Sunday, 5 June 2011

Carbon emissions from watching TV

Working out the carbon emissions/hour from watching TV is not so easy as you might think because there are a lot of components to consider, some of them very variable and hard to gauge. There are carbon emissions from the electricity to power the TV, from making the TV, making the program and, if you really want to be comprehensive, emissions from the spending choices of the TV stars who earn high salaries from appearing on the programs.

 ComponentFactors
Electricity to drive the TV: 70-500W between 1 or more persons (1) Depends on choice of TV and how many of you watch together
Emissions to make the TV 100-250kg (2) amortised over a few years and 10-50 hours watching/week for 1 or more people Depends on the choice of TV, then how long you keep the TV and how much you watch and how many of you watch together
TV signal transmission infrastructure and power Negligible given the number of viewers
Emissions to make the program Depends hugely on the type of program, especially on how much travel is involved, and then on how many people watch it
Emissions from film and TV stars spending their earnings ?

The more you watch, the less the embodied emissions in the TV matter and the more people watch a program the less it matters how much carbon is emitted in making the program. However, the more you watch the more electricity you use and perhaps also the more the TV stars are paid and spend.

This graph shows how just the first two components vary depending on how much you watch per week. I assume you keep the TV for five years and there are two people watching at all times. I show a smallish LCD TV which consumes 80W and has 100kg embodied CO2 emissions and also a much larger plasma TV which consumes 300W and has 220kg CO2 embodied emissions. For people who watch very little – only 7 hours per week – the embodied emissions may double the overall carbon but for TV addicts the embodied emissions make little difference.

As for the making of the program, the best figures I have found are for the making of Away We Go (2009), a romantic comedy directed by Sam Mendes. The film was made as a case study in reducing environmental impact so we can assume most films have higher emissions but for Away We Go the overall carbon emissions came to 975 tonnes CO2 (3), or 595 tonnes/hour (it is 98 minutes long). Judging by the gross takings about 1 million people have seen it in the cinema but according to the UK Film Council, 25/26 viewings of a film are on TV or DVD (4), so maybe this film will be watched 26 million times total. That brings the emissions to 25g/hour/person, which is the same again as the emissions from powering an 80W TV.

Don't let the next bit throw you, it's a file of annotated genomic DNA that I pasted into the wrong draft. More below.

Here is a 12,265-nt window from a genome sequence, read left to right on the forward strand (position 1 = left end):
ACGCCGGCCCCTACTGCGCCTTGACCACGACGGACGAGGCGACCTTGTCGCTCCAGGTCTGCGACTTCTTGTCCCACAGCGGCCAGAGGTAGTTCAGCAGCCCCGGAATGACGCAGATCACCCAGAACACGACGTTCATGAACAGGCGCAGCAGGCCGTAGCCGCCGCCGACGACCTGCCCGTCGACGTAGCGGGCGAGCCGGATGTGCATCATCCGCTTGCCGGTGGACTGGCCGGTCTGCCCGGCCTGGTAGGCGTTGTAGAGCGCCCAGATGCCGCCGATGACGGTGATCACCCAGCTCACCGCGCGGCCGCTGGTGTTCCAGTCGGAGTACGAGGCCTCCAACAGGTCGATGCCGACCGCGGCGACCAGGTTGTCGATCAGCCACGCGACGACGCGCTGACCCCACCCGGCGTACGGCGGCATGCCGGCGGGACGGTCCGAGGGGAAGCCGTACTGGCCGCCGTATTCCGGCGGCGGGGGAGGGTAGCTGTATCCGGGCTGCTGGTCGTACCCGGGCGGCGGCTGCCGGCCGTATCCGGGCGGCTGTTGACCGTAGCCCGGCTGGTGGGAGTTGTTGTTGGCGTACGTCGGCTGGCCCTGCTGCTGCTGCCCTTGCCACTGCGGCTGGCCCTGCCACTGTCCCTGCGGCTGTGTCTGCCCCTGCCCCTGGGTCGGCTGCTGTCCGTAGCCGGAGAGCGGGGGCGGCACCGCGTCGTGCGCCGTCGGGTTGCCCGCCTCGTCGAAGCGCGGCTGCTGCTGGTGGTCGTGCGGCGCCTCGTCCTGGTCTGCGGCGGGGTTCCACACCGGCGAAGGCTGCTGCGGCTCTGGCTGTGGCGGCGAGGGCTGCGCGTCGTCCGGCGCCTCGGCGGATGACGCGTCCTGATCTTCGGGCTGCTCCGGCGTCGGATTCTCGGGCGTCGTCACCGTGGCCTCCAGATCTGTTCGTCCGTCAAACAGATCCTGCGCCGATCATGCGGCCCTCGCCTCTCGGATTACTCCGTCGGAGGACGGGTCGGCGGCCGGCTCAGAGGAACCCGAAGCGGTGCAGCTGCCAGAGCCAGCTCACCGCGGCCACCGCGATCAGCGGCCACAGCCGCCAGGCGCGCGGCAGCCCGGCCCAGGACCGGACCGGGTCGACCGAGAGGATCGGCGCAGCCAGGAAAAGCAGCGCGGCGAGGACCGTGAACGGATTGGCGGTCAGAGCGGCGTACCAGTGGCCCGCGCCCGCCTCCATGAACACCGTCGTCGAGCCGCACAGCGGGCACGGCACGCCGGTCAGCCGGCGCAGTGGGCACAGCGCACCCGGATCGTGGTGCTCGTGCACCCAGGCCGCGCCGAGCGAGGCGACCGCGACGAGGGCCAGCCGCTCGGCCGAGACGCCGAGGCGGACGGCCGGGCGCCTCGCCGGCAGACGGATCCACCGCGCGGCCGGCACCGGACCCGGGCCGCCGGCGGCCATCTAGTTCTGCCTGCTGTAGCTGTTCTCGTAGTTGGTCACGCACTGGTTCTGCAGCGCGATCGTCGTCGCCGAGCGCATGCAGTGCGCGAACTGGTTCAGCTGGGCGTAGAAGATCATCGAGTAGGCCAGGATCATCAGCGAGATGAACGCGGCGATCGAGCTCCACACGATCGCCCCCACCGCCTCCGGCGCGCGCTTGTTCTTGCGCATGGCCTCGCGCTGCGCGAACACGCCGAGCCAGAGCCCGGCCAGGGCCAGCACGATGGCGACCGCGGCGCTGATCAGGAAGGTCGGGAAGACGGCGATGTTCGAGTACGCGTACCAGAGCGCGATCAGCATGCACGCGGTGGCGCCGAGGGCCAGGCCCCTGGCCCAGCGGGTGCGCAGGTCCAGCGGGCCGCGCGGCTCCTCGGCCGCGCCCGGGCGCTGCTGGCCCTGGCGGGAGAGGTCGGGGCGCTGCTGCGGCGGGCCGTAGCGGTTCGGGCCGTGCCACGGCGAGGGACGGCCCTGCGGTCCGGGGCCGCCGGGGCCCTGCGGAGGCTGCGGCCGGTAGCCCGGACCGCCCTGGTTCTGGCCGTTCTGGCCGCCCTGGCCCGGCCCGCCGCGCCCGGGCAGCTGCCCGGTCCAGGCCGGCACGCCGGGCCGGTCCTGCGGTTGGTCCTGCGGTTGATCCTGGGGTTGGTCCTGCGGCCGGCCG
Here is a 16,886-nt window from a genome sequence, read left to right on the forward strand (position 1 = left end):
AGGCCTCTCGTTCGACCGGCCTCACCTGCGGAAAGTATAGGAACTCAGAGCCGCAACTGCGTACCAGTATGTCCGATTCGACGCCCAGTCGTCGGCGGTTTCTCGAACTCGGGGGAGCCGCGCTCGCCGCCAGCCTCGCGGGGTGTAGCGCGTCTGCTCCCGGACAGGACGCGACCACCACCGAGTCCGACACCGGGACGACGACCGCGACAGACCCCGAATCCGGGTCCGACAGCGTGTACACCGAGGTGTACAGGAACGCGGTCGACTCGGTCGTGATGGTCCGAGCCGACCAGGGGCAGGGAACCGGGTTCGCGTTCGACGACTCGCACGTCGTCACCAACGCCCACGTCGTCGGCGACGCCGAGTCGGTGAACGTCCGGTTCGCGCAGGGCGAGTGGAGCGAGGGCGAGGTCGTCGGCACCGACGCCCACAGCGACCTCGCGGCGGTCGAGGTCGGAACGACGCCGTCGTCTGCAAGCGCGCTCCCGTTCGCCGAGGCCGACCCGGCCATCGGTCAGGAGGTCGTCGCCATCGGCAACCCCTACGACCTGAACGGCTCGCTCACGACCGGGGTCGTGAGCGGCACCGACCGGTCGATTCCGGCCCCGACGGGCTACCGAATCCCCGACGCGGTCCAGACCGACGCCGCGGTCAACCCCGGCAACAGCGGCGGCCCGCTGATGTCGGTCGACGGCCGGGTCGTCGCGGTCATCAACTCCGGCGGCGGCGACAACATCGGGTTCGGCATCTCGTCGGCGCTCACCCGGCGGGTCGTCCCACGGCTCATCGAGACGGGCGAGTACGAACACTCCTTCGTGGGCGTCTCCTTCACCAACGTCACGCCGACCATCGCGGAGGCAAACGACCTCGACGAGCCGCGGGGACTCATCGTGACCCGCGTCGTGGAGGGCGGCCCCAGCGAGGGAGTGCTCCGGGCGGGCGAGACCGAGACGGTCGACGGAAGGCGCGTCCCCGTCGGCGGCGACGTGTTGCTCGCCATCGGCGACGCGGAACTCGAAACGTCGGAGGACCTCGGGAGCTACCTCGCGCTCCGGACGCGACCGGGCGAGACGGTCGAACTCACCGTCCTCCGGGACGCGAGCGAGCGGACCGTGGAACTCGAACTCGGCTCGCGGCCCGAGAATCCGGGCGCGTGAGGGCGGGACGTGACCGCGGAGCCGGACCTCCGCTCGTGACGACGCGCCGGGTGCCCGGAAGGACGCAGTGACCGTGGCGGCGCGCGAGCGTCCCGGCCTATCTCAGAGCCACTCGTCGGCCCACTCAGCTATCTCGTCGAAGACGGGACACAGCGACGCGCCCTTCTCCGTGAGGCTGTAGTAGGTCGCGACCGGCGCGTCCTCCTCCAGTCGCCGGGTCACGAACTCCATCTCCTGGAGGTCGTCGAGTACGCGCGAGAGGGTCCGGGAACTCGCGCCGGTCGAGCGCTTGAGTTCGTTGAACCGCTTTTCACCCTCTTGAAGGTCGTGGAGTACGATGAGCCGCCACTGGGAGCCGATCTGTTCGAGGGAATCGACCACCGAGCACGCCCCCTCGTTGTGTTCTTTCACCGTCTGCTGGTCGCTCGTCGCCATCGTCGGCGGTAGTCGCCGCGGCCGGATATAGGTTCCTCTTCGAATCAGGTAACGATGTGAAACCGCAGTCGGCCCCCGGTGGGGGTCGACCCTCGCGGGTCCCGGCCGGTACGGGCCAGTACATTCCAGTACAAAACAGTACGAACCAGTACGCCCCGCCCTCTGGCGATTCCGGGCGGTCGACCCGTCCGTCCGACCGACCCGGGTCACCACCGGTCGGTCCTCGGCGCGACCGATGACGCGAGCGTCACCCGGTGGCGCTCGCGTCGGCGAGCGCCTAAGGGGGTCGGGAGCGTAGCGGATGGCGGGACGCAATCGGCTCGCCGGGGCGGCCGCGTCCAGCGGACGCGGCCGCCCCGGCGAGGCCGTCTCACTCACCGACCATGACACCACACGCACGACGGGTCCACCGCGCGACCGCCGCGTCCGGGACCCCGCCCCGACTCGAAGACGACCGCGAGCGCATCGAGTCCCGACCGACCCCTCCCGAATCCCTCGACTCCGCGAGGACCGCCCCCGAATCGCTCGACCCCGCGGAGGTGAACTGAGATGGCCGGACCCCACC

Nearly half the emissions from making this film came from air travel and most of the rest was from petrol and diesel for cars and trucks and generators for on-location filming. Programs made in a studio, reality TV and soaps which are shot mainly on one location will have much lower emissions. Nature programs like David Attenborough wildlife documentaries involve huge amounts of travel.

As for the emissions from the stars spending their salaries, we can use some data from my earlier post on avoiding the rebound effect. Suppose the salary bill for the leading stars on the film is £2 million  (the total budget for Away We Go was $17 million) and 26 million people watch it. That comes to 8p/viewer. If this was spent on beer in a pub, it would generate 9g  CO2 which is not much compared with the other emissions. However, 8p worth of a steak dinners would be more like 115g and 8p worth of plane trips more like 180g.

In all then, very roughly because there are a lot of assumptions here, watching a film on TV generates carbon emissions at the rate of
  • 20-80g/hour from the electricity to power the TV,
  • perhaps half as much again from the making the TV,
  • 25g/hour or more to make the film (much less for studio TV productions)
  • another 9-180g/hour from the stars spending their money.

Are you surprised? I was.

References
(1) NRDC TV Energy Efficiency Research
(2) How Bad are Bananas (Mike Berners-Lee)
(3) Away We Go Goes Green
(4) UK Film Council statistical yearbook

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